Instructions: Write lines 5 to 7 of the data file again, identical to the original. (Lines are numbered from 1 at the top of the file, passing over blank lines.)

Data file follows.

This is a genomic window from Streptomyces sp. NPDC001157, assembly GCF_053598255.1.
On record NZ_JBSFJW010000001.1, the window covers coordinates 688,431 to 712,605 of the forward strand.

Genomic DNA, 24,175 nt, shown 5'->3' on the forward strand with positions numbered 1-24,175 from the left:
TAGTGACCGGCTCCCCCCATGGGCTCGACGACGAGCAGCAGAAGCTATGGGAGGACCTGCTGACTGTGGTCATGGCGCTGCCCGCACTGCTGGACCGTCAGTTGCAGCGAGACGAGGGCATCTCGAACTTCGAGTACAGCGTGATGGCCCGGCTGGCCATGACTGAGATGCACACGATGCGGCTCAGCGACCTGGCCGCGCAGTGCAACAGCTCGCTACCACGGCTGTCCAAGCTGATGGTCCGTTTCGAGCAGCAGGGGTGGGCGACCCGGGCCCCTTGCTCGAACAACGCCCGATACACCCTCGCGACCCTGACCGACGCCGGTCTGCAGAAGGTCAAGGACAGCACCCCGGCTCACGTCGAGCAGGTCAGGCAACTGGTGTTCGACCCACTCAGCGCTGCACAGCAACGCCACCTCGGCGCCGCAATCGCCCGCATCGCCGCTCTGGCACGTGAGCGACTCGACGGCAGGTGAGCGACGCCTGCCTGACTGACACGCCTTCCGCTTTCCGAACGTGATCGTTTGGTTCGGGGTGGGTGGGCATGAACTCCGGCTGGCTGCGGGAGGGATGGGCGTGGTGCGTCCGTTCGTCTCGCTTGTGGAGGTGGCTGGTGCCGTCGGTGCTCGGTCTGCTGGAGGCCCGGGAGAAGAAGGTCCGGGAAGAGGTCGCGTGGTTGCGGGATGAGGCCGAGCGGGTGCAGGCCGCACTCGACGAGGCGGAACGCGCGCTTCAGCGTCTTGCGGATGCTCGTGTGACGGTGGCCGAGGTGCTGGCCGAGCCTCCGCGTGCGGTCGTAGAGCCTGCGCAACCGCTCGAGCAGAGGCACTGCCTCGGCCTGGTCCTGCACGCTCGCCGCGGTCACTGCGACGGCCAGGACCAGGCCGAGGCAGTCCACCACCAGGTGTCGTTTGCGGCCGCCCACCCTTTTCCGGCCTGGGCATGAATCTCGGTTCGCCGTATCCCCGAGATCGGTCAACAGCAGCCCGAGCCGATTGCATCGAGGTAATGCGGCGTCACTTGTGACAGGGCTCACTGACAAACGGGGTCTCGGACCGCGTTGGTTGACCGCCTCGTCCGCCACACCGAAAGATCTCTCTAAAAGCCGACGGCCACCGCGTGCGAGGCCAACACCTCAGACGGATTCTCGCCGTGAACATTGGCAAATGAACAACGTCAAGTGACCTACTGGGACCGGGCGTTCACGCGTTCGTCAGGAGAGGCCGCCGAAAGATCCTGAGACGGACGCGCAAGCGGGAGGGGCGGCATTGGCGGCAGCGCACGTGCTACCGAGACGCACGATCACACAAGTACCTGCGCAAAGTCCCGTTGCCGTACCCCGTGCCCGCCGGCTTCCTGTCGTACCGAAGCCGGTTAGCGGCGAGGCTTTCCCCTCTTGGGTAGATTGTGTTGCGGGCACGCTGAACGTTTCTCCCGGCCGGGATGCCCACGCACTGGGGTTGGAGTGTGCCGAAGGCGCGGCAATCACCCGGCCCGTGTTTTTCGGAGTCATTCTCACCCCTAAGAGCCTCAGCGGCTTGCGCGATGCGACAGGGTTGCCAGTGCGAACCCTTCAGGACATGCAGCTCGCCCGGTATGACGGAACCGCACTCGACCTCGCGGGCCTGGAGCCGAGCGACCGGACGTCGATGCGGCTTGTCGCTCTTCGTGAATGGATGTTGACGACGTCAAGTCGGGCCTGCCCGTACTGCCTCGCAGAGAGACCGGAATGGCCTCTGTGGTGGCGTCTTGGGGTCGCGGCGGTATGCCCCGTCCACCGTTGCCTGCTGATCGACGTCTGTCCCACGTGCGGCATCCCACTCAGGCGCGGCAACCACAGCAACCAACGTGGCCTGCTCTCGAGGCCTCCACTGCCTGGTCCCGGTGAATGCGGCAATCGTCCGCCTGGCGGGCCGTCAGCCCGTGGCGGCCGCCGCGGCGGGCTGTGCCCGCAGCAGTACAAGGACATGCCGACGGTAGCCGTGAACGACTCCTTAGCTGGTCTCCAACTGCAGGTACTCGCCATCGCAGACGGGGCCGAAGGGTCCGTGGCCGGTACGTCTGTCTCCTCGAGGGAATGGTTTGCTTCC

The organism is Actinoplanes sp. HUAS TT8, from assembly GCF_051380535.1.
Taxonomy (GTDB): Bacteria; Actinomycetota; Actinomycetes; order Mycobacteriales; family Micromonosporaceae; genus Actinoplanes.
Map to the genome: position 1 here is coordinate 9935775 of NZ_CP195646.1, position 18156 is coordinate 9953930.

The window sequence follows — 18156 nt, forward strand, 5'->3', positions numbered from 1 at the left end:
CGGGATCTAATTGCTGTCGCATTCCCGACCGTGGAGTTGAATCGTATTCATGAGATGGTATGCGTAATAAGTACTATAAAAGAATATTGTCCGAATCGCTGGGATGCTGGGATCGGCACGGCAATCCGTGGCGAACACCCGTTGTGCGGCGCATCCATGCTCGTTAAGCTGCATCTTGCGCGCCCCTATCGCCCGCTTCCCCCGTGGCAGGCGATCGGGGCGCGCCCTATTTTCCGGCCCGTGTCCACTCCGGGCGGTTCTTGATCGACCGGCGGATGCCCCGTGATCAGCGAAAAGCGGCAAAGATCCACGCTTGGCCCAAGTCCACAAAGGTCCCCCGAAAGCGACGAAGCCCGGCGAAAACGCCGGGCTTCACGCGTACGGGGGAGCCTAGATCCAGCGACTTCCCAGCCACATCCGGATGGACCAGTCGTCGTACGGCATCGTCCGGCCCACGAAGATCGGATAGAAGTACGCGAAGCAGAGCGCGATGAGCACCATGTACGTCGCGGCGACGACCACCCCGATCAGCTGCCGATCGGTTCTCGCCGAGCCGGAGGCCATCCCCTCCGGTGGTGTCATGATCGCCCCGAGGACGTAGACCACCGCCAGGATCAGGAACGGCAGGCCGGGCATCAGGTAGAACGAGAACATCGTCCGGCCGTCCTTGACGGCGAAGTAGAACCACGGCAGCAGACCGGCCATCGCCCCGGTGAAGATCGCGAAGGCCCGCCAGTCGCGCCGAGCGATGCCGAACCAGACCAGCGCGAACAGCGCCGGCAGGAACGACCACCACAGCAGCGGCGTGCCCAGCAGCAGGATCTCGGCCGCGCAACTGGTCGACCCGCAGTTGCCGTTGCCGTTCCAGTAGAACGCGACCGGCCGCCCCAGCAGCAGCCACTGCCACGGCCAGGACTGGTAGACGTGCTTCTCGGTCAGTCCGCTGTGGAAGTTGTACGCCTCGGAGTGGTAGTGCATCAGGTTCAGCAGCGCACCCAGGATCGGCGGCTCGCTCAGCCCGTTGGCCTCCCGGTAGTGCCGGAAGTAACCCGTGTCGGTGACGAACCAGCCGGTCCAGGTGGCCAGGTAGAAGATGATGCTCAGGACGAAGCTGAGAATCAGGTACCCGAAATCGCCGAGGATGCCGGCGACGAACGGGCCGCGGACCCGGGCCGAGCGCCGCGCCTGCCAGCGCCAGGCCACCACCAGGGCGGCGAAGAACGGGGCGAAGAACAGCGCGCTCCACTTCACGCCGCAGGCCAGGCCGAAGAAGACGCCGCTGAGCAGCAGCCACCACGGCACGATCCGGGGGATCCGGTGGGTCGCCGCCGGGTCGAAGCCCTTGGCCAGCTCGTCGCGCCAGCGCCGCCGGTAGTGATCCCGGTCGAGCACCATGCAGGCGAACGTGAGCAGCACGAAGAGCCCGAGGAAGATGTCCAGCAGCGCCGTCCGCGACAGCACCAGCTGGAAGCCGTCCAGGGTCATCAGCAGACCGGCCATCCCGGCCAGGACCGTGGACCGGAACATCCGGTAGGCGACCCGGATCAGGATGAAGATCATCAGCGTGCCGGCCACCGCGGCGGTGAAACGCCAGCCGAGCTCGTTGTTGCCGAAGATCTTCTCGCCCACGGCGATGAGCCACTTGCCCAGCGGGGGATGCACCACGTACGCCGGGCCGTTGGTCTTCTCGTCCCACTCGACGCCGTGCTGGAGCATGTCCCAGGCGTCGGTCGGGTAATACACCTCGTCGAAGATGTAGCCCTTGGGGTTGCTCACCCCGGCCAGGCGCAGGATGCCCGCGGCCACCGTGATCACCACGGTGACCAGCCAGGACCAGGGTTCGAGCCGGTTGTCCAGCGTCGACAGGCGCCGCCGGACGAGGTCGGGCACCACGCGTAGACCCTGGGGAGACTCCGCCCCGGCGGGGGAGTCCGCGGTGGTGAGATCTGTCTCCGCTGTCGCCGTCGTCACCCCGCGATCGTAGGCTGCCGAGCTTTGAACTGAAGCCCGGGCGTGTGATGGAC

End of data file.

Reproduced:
The organism is Actinoplanes sp. HUAS TT8, from assembly GCF_051380535.1.
Taxonomy (GTDB): Bacteria; Actinomycetota; Actinomycetes; order Mycobacteriales; family Micromonosporaceae; genus Actinoplanes.
Map to the genome: position 1 here is coordinate 9935775 of NZ_CP195646.1, position 18156 is coordinate 9953930.